The UK has sent its fighter jets to Japan for a joint military drill with the East Asian country, a move that is likely to draw ire from China amid regional tensions.
Four Royal Air Force (RAF) Eurofighter Typhoon aircraft would arrive next week in Japan to partake in their first-ever joint exercise with the Japanese air self-defense force.
The war game begins next Friday at Misawa airbase in the country’s north-east and lasts until early November.
The aircraft took off from the RAF Lossiemouth in Scotland and would be accompanied in the long journey by a tanker aircraft, two transport aircraft, and 170 RAF support personnel.
“Japan is our closest security partner in Asia and I want to significantly deepen defense cooperation between our two nations,” said UK Defense Secretary Michael Fallon.
Tokyo welcomed the expansion of military ties with London and said the drill was in no way a warning to China.
“The purpose of this exercise is to enhance tactical skills of Japan air self-defense force unit and strengthen Japan-UK defense cooperation. We have no specific country or region in our mind,” the Guardian quoted Japan’s defense ministry as saying on Friday.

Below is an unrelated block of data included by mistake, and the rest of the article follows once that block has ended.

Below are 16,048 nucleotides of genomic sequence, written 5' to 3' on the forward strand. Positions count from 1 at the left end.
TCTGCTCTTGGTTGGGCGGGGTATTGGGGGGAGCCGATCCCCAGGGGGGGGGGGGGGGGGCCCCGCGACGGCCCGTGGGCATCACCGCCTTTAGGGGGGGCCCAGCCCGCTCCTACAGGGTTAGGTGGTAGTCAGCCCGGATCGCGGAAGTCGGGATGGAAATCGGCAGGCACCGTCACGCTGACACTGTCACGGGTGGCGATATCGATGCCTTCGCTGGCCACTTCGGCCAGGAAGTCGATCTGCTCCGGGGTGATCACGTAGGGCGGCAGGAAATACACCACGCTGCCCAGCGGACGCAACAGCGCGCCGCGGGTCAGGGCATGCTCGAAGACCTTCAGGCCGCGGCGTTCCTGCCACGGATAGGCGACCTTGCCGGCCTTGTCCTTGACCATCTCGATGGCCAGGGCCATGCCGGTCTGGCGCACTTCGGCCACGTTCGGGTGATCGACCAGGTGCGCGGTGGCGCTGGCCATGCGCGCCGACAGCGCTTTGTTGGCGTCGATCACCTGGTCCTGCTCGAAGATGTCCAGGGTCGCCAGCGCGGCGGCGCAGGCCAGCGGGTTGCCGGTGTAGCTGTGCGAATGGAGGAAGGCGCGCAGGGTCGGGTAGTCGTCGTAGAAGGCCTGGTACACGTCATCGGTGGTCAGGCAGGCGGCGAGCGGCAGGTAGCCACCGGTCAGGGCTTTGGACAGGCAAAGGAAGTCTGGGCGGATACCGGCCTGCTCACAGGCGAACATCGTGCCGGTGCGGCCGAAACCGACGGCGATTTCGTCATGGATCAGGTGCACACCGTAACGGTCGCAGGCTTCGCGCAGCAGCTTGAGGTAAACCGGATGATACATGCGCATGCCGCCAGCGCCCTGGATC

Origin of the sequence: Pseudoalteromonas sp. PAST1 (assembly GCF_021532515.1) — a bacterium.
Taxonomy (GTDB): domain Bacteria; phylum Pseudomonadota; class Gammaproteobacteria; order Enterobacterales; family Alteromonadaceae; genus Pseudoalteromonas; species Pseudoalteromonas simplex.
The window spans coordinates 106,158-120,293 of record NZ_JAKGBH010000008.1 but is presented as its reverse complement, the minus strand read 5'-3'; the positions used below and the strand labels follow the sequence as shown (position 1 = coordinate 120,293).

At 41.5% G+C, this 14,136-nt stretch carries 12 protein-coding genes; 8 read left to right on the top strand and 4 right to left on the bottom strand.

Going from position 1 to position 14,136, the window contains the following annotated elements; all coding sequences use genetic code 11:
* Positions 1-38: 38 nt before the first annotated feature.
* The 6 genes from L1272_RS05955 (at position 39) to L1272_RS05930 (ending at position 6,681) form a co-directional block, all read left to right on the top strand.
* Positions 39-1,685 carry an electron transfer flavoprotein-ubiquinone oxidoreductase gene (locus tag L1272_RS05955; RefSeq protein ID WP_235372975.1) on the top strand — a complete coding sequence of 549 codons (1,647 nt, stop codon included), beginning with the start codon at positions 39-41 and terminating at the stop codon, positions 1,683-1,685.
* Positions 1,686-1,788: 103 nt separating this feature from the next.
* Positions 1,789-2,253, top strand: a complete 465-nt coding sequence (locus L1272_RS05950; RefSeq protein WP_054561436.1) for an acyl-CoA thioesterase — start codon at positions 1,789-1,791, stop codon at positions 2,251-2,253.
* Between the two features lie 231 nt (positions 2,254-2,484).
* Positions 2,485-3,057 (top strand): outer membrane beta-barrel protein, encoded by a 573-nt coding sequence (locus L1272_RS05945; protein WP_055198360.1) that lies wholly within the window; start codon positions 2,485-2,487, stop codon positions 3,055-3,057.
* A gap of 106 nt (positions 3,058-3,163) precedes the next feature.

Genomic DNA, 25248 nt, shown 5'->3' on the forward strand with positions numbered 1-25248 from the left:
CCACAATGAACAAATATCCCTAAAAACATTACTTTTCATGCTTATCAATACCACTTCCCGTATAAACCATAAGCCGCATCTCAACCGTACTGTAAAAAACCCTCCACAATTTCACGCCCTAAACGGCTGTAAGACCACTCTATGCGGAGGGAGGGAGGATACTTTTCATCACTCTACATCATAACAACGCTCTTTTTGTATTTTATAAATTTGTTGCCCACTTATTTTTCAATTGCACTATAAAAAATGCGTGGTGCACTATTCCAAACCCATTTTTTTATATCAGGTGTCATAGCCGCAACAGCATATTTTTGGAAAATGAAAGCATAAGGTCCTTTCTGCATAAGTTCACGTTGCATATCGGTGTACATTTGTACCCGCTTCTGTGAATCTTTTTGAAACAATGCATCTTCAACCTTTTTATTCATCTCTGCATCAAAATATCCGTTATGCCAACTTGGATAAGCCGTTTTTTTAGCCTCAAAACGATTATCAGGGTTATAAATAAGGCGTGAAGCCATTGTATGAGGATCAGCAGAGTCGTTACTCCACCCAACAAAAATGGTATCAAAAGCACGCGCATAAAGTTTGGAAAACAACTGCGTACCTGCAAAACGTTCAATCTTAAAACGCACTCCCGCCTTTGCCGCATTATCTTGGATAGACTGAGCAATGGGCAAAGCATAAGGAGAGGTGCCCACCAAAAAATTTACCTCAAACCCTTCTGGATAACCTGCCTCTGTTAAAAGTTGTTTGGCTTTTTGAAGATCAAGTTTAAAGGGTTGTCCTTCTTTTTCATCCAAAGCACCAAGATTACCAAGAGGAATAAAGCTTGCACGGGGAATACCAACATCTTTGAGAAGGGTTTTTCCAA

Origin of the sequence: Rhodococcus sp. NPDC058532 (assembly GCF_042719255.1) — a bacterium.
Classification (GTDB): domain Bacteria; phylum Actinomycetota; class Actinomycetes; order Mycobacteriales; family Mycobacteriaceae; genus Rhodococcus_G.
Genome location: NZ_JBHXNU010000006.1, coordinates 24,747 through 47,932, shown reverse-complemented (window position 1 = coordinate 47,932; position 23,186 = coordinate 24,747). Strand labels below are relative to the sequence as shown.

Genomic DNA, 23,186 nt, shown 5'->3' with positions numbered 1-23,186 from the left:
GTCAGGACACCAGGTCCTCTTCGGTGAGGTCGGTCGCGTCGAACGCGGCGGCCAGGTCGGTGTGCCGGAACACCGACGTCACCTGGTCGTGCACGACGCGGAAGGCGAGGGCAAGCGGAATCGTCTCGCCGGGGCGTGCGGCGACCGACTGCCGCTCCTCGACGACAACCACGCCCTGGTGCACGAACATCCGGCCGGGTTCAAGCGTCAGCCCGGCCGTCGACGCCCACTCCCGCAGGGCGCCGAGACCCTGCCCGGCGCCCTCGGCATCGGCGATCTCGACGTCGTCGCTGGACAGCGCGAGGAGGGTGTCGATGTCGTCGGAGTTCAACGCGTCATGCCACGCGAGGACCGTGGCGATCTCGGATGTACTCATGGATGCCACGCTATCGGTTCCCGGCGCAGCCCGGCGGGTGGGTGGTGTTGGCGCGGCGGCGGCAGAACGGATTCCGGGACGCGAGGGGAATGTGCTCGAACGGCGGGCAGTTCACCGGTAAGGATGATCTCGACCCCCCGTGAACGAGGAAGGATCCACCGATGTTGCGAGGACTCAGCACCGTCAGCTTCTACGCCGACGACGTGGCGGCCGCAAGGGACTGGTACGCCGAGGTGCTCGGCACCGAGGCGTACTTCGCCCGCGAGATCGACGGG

British and Japanese officials’ attempts to play down the significance of the move as a routine military cooperation come at a time when both countries have openly voiced concerns about China’s growing influence in the region.
London and Tokyo have both warned Beijing against what they call restricting air or sea travel in the region.
China asserts sovereignty over almost all of the strategically vital waters in the face of rival claims from its Southeast Asian neighbors.
Japan has been boosting its military ties with countries like Brunei, Malaysia, the Philippines, Taiwan and Vietnam that have overlapping claims in the disputed waters, which act as a gateway for trillions of dollars in maritime trade every year.
Japan has a separate territorial dispute with China over uninhabited islets in the East China Sea.
The dispute has at times drawn in trans-regional countries, particularly the US, which has sent a number of its military warships to patrol the region and protect what Washington regards as “freedom of navigation.”
After the joint drill with Japan, the British fighter jets will head to Korean Peninsula to take part in another exercise with South Korea and the US.